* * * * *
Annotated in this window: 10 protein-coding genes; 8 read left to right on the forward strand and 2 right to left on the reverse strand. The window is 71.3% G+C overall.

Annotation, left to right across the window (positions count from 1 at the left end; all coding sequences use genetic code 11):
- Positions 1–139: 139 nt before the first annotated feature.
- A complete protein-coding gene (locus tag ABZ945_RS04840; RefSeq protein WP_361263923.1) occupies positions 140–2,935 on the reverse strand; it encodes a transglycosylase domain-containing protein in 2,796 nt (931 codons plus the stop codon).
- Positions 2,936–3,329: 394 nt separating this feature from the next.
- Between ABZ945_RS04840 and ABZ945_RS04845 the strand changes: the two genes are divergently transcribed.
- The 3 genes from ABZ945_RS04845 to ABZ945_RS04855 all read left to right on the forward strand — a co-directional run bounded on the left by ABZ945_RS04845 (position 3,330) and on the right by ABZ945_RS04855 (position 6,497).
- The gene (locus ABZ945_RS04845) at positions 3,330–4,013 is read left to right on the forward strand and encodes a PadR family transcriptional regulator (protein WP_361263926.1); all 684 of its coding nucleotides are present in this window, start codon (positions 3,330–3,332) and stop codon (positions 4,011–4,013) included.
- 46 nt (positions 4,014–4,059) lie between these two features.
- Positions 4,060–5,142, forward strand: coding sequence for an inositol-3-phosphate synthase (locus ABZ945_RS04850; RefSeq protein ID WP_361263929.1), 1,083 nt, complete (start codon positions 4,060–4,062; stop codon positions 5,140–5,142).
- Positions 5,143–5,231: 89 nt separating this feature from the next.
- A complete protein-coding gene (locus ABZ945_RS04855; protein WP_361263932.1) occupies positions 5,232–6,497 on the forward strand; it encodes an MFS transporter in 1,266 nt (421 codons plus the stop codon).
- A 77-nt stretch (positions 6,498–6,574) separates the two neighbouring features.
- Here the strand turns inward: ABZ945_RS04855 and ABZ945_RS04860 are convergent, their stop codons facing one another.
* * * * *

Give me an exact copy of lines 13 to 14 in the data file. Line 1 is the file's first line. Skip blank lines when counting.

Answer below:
- A 77-nt stretch (positions 6,498–6,574) separates the two neighbouring features.
- Here the strand turns inward: ABZ945_RS04855 and ABZ945_RS04860 are convergent, their stop codons facing one another.